As part of Step 5 on the journey to energy freedom, I installed a Wood Burning Stove with a back boiler to reduce our dependence on natural gas for heating the house (and hopefully eventually remove it completely). That was one year ago, and so I wanted to calculate how much money it has saved in its first year of operation, and how my estimate stacked up. So here it is: The Wood Stove One Year On: The Dent in the Gas Bill.
The stove cost €4000 ($4300) to install, and I had estimated that the stove would pay for itself in 4.22 years, and save €8,288 in gas costs over the following 10 years, eliminating just over three and a half thousand kilos of CO2 a year while it’s at it. Over the past year, I’ve been reading the gas meter once a month and tracking the usage of the fire to see how much the wood stove has eaten into the gas consumption. The answer is: very much! I’m very happy with the picture over the last year. Here is the overall heating consumption of our house. The area in green was met by the wood stove, and the blue area was gas consumption. The dotted line tracks the cumulative amount of money we’ve saved on our gas bill as time goes on:
The total gas cost saved in 2015 was €968.90. Over all, we consumed about 20% more heat than I had anticipated, mainly because of an unusually cold February and March last year, but the wood stove really eat into the gas consumption. Ultimately, I will replace the gas boiler with a heat pump – in order to become energy independent, moving from fossil fuel consumption to electricity is key. Heat pumps also happen to be somewhat magical devices which can deliver 15 watts of heat into a house while just consuming one watt of electricity. They don’t break the laws of physics – they don’t generate the heat, they just move it from the air outside into the house by running like a fridge in reverse. But that’s for a future post!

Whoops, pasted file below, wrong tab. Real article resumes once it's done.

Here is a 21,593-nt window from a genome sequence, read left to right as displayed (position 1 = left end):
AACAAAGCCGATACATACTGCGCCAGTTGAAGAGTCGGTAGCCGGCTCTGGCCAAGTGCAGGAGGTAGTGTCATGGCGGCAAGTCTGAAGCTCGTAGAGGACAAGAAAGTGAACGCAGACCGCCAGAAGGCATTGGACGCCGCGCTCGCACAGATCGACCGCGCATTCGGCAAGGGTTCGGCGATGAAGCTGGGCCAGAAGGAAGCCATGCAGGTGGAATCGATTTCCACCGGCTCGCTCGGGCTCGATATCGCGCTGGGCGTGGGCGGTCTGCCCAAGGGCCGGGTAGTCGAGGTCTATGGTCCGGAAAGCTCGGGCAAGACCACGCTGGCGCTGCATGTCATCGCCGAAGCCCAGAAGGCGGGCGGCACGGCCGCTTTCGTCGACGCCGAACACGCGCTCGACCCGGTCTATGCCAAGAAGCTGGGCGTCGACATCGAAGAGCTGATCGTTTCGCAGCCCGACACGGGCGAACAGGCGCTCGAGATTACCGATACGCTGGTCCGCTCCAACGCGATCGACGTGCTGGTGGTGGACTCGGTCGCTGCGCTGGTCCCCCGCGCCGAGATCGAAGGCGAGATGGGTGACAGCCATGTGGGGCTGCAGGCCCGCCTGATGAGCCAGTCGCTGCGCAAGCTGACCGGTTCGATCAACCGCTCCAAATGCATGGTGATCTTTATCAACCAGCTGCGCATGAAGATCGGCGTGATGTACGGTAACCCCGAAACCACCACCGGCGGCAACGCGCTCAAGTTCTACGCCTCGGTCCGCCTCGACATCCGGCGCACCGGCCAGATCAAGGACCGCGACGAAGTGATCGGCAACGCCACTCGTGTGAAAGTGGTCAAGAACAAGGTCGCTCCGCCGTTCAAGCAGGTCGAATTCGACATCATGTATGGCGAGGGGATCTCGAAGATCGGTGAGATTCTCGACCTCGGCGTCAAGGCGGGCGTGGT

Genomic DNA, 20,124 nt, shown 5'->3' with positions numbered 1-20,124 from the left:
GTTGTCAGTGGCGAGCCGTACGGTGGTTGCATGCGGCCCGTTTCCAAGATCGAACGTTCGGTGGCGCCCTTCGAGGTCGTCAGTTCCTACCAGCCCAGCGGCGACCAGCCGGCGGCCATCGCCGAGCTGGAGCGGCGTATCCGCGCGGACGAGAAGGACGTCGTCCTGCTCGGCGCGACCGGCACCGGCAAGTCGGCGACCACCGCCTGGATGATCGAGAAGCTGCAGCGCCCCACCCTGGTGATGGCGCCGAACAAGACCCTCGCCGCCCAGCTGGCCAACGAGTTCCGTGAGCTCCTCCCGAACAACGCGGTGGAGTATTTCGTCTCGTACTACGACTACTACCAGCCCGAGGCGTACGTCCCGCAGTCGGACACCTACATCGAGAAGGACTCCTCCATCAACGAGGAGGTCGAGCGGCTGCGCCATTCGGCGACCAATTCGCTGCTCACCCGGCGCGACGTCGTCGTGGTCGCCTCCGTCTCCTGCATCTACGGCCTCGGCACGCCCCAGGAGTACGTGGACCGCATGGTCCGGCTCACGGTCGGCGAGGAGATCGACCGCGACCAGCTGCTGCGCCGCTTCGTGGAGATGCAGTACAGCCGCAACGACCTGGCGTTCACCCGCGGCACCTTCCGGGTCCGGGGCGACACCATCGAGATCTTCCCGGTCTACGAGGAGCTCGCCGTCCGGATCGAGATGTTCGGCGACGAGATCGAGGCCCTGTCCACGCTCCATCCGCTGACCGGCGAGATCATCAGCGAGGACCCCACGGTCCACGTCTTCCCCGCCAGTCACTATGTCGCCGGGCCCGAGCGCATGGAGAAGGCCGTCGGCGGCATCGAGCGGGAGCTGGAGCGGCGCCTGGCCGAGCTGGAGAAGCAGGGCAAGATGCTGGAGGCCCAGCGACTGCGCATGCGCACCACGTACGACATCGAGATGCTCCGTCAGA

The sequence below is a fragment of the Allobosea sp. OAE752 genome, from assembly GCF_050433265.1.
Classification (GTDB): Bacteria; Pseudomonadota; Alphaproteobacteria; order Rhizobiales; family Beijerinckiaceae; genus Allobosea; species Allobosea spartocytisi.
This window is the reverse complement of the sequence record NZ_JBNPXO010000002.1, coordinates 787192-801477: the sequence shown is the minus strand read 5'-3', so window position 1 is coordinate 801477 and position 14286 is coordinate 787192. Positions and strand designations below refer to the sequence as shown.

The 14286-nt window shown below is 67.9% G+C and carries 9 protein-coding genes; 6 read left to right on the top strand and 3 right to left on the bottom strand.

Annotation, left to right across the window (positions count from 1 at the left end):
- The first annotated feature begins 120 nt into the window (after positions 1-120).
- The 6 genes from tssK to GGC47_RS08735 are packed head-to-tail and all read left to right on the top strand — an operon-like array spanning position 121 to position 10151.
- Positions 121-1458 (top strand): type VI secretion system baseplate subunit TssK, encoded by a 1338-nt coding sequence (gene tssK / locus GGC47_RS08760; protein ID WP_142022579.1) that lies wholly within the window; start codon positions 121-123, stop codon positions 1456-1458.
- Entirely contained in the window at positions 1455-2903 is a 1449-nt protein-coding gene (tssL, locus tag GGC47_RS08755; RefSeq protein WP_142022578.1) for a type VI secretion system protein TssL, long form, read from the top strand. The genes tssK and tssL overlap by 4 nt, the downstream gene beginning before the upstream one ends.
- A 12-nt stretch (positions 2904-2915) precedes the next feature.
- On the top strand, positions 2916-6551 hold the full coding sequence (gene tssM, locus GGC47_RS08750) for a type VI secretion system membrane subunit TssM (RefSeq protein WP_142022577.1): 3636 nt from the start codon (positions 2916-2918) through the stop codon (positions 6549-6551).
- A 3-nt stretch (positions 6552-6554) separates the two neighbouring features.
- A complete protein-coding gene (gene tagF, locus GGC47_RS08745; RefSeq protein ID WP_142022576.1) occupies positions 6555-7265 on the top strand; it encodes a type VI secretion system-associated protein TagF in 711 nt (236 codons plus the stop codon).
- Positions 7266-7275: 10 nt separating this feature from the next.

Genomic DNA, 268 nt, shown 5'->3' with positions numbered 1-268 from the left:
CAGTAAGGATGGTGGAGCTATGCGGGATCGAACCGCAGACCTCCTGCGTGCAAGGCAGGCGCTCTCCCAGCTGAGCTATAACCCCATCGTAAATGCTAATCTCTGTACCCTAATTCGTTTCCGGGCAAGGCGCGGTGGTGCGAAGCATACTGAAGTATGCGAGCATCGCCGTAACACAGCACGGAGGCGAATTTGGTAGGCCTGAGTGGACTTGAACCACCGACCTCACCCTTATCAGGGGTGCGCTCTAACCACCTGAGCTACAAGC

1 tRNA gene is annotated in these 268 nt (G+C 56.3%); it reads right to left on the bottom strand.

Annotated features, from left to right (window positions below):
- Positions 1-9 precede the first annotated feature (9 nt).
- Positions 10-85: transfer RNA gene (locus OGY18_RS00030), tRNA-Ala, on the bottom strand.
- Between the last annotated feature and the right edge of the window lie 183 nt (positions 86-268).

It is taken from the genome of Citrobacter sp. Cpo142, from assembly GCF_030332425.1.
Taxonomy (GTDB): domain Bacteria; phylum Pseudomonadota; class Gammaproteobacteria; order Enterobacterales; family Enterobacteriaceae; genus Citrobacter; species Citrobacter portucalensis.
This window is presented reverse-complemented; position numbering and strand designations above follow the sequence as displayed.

There are some interesting observations in terms of how we use the wood stove. It has different strengths and weaknesses to the gas boiler – when we light the wood stove, it heats up the house over the course of about an hour and keeps giving out heat to the radiators around the house after its last fed with wood for about three hours. That means that because some heat is escaping out of the building, if it’s very cold at night, the gas boiler may need to come on around 4am-5am as the temperature of the house drops. This essentially represents the gas portion of our energy consumption above. However, when I noticed this, I started thinking about ways to reduce the need to use the gas boiler at night.
What I arrived at, was by making a few observations, figuring out how much heat escapes from the house per hour for a given outside temperature. Once I had figured this out, I could check what the weather forecast was for the night, and work out what temperature we needed to heat the house to with the wood stove before going to bed such that the house would be exactly what temperature we wanted to wake up to. This generally works very well. Something that looks like this:
I’m lucky in that I have some land from which I can get free wood, so the cost per kWh of wood worked out around €0.01 / kWh, compared to €0.09 / kWh for gas. I’ve also planted some trees to be harvested in the future for firewood. The €0.01 per kWh is comprised of the transport and processing costs. The cost of gas in Ireland includes a Carbon tax, which is likely to increase in the future, which would increase the savings of using wood.
I had a lot of fun during the year preparing wood – I mostly used an electric chainsaw, for which the maintenance is very little effort. It would have been possible just to buy a cubic metre of wood each month but the fire is much more satisfying when you have done the labour yourself. It turns out that bungee chords from a bike are a great way to hold wood in place safely while chopping it up into fire logs.
This has been my favourite energy investment so far. Apart from the pretty decent return of 7.7% per anum, which is quite a bit better than any other asset investments I can find, it has a huge quality of life factor – sitting by a fire in winter is a fantastic experience that has brought the family together.